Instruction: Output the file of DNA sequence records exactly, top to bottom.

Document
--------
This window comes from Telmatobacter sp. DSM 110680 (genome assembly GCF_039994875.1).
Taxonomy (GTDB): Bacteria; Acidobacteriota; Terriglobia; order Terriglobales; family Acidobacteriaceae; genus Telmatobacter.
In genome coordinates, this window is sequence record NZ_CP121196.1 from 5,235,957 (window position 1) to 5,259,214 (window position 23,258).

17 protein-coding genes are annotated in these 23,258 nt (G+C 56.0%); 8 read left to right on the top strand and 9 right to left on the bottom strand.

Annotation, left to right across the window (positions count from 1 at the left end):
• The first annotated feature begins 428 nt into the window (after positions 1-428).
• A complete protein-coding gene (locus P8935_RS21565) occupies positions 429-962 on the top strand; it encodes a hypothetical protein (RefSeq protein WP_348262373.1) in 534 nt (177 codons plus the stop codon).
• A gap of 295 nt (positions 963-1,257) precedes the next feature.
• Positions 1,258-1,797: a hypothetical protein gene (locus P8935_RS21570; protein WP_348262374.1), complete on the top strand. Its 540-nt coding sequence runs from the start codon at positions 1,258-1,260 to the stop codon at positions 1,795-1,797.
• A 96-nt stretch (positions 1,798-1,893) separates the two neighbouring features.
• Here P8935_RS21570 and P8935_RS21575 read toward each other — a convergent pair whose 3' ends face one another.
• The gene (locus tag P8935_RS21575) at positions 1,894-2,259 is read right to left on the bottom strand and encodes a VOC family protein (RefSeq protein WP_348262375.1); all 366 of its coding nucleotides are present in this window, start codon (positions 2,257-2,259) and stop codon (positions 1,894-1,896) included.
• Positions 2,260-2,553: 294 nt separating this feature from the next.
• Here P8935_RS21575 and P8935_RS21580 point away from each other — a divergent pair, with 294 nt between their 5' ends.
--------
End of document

This window comes from Telmatobacter sp. DSM 110680 (genome assembly GCF_039994875.1).
Taxonomy (GTDB): Bacteria; Acidobacteriota; Terriglobia; order Terriglobales; family Acidobacteriaceae; genus Telmatobacter.
In genome coordinates, this window is sequence record NZ_CP121196.1 from 5,235,957 (window position 1) to 5,259,214 (window position 23,258).

17 protein-coding genes are annotated in these 23,258 nt (G+C 56.0%); 8 read left to right on the top strand and 9 right to left on the bottom strand.

Annotation, left to right across the window (positions count from 1 at the left end):
• The first annotated feature begins 428 nt into the window (after positions 1-428).
• A complete protein-coding gene (locus P8935_RS21565) occupies positions 429-962 on the top strand; it encodes a hypothetical protein (RefSeq protein WP_348262373.1) in 534 nt (177 codons plus the stop codon).
• A gap of 295 nt (positions 963-1,257) precedes the next feature.
• Positions 1,258-1,797: a hypothetical protein gene (locus P8935_RS21570; protein WP_348262374.1), complete on the top strand. Its 540-nt coding sequence runs from the start codon at positions 1,258-1,260 to the stop codon at positions 1,795-1,797.
• A 96-nt stretch (positions 1,798-1,893) separates the two neighbouring features.
• Here P8935_RS21570 and P8935_RS21575 read toward each other — a convergent pair whose 3' ends face one another.
• The gene (locus tag P8935_RS21575) at positions 1,894-2,259 is read right to left on the bottom strand and encodes a VOC family protein (RefSeq protein WP_348262375.1); all 366 of its coding nucleotides are present in this window, start codon (positions 2,257-2,259) and stop codon (positions 1,894-1,896) included.
• Positions 2,260-2,553: 294 nt separating this feature from the next.
• Here P8935_RS21575 and P8935_RS21580 point away from each other — a divergent pair, with 294 nt between their 5' ends.